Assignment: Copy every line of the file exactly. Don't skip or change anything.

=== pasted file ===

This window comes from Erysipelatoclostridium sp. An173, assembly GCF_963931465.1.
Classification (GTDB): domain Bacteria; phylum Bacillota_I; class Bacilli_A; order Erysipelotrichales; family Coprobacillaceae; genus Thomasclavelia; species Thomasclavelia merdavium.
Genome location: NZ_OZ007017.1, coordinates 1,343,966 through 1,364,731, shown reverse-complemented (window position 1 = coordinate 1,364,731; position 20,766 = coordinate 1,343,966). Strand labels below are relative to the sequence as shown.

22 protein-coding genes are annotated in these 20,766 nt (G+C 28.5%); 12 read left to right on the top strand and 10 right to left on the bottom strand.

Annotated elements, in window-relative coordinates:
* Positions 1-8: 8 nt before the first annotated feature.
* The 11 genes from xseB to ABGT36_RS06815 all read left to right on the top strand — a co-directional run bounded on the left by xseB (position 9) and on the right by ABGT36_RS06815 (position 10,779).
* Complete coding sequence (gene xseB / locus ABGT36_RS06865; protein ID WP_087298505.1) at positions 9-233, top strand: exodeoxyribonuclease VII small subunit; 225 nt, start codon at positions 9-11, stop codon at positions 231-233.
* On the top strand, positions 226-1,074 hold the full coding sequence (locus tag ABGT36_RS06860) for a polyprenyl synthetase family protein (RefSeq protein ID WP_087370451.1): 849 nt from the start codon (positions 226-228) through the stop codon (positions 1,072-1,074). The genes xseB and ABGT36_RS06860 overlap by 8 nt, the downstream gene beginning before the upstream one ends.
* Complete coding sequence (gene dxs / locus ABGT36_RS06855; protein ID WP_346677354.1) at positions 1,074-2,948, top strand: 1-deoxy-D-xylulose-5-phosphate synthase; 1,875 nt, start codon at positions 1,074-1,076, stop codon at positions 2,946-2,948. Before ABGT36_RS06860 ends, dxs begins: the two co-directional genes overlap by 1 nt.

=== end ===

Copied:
This window comes from Erysipelatoclostridium sp. An173, assembly GCF_963931465.1.
Classification (GTDB): domain Bacteria; phylum Bacillota_I; class Bacilli_A; order Erysipelotrichales; family Coprobacillaceae; genus Thomasclavelia; species Thomasclavelia merdavium.
Genome location: NZ_OZ007017.1, coordinates 1,343,966 through 1,364,731, shown reverse-complemented (window position 1 = coordinate 1,364,731; position 20,766 = coordinate 1,343,966). Strand labels below are relative to the sequence as shown.

22 protein-coding genes are annotated in these 20,766 nt (G+C 28.5%); 12 read left to right on the top strand and 10 right to left on the bottom strand.

Annotated elements, in window-relative coordinates:
* Positions 1-8: 8 nt before the first annotated feature.
* The 11 genes from xseB to ABGT36_RS06815 all read left to right on the top strand — a co-directional run bounded on the left by xseB (position 9) and on the right by ABGT36_RS06815 (position 10,779).
* Complete coding sequence (gene xseB / locus ABGT36_RS06865; protein ID WP_087298505.1) at positions 9-233, top strand: exodeoxyribonuclease VII small subunit; 225 nt, start codon at positions 9-11, stop codon at positions 231-233.
* On the top strand, positions 226-1,074 hold the full coding sequence (locus tag ABGT36_RS06860) for a polyprenyl synthetase family protein (RefSeq protein ID WP_087370451.1): 849 nt from the start codon (positions 226-228) through the stop codon (positions 1,072-1,074). The genes xseB and ABGT36_RS06860 overlap by 8 nt, the downstream gene beginning before the upstream one ends.
* Complete coding sequence (gene dxs / locus ABGT36_RS06855; protein ID WP_346677354.1) at positions 1,074-2,948, top strand: 1-deoxy-D-xylulose-5-phosphate synthase; 1,875 nt, start codon at positions 1,074-1,076, stop codon at positions 2,946-2,948. Before ABGT36_RS06860 ends, dxs begins: the two co-directional genes overlap by 1 nt.